One of the biggest subjects for all Google sessions throughout this three-day expo was Fred – Google’s most recent algorithm update, which until now has been suspected by industry pros, but not actually confirmed by the company. Illyes confirmed there was an update but was not able to release any details. The only minute detail he offered was that “answers can be found in the webmaster guidelines.” Luckily, Barry Schwartz from Search Engine Land was in the audience, and after a little badgering, the audience was able to make the assumption that Fred targeted low-value content that focused on revenue generation techniques.

Although Illyes was pretty tight-lipped each time a question came up about Fred, he did release information about other pressing questions in the SEO industry:

  • Is there really only page authority and not domain authority? Yes, Illyes confirmed that Google doesn’t have a ranking factor for domain authority. Most of the signals are not sitewide and because Google typically tries to be as granular as possible, they don’t generally rank whole sites. They tend to focus on individual URLs and stand alone signals that are related to a specific URL.
  • Does duplicate content penalize a website? No, there’s no penalty for duplicate content, but you should avoid duplicate content because it dilutes ranking signals.
  • Will responsive sites work for the mobile-first index? Yes, Illyes again confirmed that responsive sites will work fine for Google’s mobile-first index.
  • Is the length of content on a page a ranking factor? No, as long as the content is relevant, there is not a required amount of content that has to be on a page. (I found this particularly interesting because Local SEO guide’s study from SMX Day One found that the number of words on a page is a local ranking factor.)

Unfortunately, to my dismay, neither Google rep could answer any questions that came up about local search.

Session: AdWords Scripts: Friendly robots

Speakers:

Kristoffer Belau | Director, Digital Marketing | Firewood Marketing

Recap by:

Stephanie Cheek | Paid Search Manager | Mindstream Media

Many marketing efforts rely on automation to maximize efficiency and Google ad campaigns are no different. Stephanie Cheek takes a look at how using “friendly robots” can make life easier for anyone managing AdWords campaigns.   

There were several really informative sessions on Day Three about Google AdWords Scripts and how they can help advertisers save time and money by automating various processes. In the beginning of the session, the audience was asked to give a show of hands if they were currently using Adwords Scripts – only a small portion of the audience raised their hands. With a feature that could help make an advertiser’s job much easier, why were only a few advertiser’s using it? Perhaps the fear that they lack the technical expertise?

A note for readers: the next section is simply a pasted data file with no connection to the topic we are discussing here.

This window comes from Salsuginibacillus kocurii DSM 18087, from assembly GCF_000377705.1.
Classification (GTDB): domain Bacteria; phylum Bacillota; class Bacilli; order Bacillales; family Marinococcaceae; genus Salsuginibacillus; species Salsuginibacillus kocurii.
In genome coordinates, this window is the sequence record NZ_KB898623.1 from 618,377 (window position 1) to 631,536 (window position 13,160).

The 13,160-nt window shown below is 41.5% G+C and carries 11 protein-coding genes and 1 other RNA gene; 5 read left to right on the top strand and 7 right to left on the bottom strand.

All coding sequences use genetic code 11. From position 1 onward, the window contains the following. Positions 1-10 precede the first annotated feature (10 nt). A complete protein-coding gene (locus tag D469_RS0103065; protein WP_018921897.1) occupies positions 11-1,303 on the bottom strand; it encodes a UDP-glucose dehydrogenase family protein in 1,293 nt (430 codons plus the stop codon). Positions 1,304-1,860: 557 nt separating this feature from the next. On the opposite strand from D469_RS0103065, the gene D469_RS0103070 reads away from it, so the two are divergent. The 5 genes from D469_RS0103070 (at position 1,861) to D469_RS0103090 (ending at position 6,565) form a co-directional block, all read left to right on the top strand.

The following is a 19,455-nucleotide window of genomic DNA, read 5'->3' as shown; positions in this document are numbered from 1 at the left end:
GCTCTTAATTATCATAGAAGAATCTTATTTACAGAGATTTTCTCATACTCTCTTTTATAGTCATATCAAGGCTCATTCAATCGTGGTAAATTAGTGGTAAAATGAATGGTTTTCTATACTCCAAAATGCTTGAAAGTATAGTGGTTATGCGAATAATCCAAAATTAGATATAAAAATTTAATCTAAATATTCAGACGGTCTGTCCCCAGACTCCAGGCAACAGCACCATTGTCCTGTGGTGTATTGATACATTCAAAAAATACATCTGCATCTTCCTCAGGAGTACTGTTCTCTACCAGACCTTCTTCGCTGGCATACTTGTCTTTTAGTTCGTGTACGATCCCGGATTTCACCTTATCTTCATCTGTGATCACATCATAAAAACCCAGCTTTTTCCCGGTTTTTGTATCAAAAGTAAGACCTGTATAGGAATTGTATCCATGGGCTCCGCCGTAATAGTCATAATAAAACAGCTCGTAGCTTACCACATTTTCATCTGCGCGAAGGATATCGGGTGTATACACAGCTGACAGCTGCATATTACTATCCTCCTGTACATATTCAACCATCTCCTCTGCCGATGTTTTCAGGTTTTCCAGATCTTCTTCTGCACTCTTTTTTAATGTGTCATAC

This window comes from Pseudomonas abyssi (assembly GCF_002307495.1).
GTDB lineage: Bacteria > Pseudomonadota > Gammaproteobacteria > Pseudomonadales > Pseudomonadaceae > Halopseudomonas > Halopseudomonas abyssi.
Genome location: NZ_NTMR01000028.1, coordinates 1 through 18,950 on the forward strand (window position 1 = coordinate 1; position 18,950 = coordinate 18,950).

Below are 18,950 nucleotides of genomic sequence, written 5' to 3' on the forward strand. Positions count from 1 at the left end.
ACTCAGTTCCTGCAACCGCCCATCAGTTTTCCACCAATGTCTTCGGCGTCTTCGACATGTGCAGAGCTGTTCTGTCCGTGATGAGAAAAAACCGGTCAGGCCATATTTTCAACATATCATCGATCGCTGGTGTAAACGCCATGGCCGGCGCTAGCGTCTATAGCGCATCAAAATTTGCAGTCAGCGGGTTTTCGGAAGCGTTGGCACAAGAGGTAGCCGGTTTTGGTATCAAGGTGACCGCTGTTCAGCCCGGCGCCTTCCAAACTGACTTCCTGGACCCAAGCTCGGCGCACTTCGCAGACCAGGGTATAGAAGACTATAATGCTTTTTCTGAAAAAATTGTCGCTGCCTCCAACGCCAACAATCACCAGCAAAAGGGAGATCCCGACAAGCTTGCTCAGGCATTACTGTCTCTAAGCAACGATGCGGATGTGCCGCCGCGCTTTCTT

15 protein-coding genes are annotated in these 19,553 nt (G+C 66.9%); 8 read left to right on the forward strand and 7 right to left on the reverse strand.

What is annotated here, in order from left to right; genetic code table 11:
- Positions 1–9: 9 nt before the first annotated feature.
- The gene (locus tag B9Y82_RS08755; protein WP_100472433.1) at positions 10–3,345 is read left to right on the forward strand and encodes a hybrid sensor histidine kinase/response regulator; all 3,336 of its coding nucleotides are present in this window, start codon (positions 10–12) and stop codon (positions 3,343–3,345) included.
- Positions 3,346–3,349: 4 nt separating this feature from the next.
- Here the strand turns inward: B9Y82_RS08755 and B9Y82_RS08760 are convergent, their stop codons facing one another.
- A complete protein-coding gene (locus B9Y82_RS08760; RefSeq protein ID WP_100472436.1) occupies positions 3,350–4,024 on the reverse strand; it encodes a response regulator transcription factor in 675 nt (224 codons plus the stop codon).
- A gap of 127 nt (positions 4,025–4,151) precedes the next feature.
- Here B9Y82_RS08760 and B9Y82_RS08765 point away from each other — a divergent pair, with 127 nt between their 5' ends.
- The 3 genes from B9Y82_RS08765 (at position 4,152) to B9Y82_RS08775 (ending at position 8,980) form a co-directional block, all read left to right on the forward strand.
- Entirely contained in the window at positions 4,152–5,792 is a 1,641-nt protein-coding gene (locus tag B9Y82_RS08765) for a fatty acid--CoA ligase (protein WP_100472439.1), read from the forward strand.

Kristoffer Belau went into more detail about some of the different scripts he is using to help manage his accounts. His presentation was encouraging, as he emphasized the fact that you don’t need to be a developer to implement Adwords Scripts. He explained that he is currently using a variety of scripts (which he refers to as his “Friendly Robots”), despite having “ZERO technical background.”

Kristoffer “called in the Robots” to help him with various tasks, including:

  • Ad testing
  • Ad reporting
  • Negative keyword discovery
  • Keyword mining
  • Match type sculpting
  • Bidding
  • Budgeting
  • Performance alerts
  • Global domain blacklist
  • YouTube brand protection
  • Google Display Network (GDN) domain optimization
  • Landing page outage
  • Monitoring
  • Report automation
  • Offline conversion import

By using scripts, Kristoffer estimates that he is saving an average of 10-15 hours of crawling through spreadsheets or doing repetitive tasks each week. Perhaps more importantly, he shared that he has seen 15-30 percent lower cost-per-acquisition (CPA) results on accounts thanks to more efficient campaign optimizations and increased data availability.

Kristoffer describes setting up scripts with a Lego analogy:

Source: Kristoffer Belau, SMX presentation, “AdWords Scripts: Friendly Robots”

While many in today’s audience may not quite feel ready to use Adwords Scripts as extensively as Kristoffer just yet, he was very encouraging and made a great case as to why we should all start diving in!